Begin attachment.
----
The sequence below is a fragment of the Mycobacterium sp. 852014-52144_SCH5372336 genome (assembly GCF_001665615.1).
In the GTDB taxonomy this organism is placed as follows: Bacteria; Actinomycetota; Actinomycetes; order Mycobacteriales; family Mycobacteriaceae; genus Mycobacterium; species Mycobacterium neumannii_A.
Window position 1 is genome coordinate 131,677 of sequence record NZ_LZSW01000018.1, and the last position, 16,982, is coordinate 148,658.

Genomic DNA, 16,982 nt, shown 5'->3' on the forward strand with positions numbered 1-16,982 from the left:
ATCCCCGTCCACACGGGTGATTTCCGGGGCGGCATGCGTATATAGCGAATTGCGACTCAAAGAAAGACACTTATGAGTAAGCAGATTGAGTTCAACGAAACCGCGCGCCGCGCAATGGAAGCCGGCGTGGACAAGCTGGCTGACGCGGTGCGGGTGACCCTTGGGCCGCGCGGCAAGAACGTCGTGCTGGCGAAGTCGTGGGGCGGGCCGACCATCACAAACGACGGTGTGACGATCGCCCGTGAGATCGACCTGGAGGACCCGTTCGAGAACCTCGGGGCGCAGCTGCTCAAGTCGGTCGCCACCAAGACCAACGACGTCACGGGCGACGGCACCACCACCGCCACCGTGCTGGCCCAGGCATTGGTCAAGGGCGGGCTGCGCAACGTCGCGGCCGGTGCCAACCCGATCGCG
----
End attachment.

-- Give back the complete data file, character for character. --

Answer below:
The sequence below is a fragment of the Mycobacterium sp. 852014-52144_SCH5372336 genome (assembly GCF_001665615.1).
In the GTDB taxonomy this organism is placed as follows: Bacteria; Actinomycetota; Actinomycetes; order Mycobacteriales; family Mycobacteriaceae; genus Mycobacterium; species Mycobacterium neumannii_A.
Window position 1 is genome coordinate 131,677 of sequence record NZ_LZSW01000018.1, and the last position, 16,982, is coordinate 148,658.

Genomic DNA, 16,982 nt, shown 5'->3' on the forward strand with positions numbered 1-16,982 from the left:
ATCCCCGTCCACACGGGTGATTTCCGGGGCGGCATGCGTATATAGCGAATTGCGACTCAAAGAAAGACACTTATGAGTAAGCAGATTGAGTTCAACGAAACCGCGCGCCGCGCAATGGAAGCCGGCGTGGACAAGCTGGCTGACGCGGTGCGGGTGACCCTTGGGCCGCGCGGCAAGAACGTCGTGCTGGCGAAGTCGTGGGGCGGGCCGACCATCACAAACGACGGTGTGACGATCGCCCGTGAGATCGACCTGGAGGACCCGTTCGAGAACCTCGGGGCGCAGCTGCTCAAGTCGGTCGCCACCAAGACCAACGACGTCACGGGCGACGGCACCACCACCGCCACCGTGCTGGCCCAGGCATTGGTCAAGGGCGGGCTGCGCAACGTCGCGGCCGGTGCCAACCCGATCGCG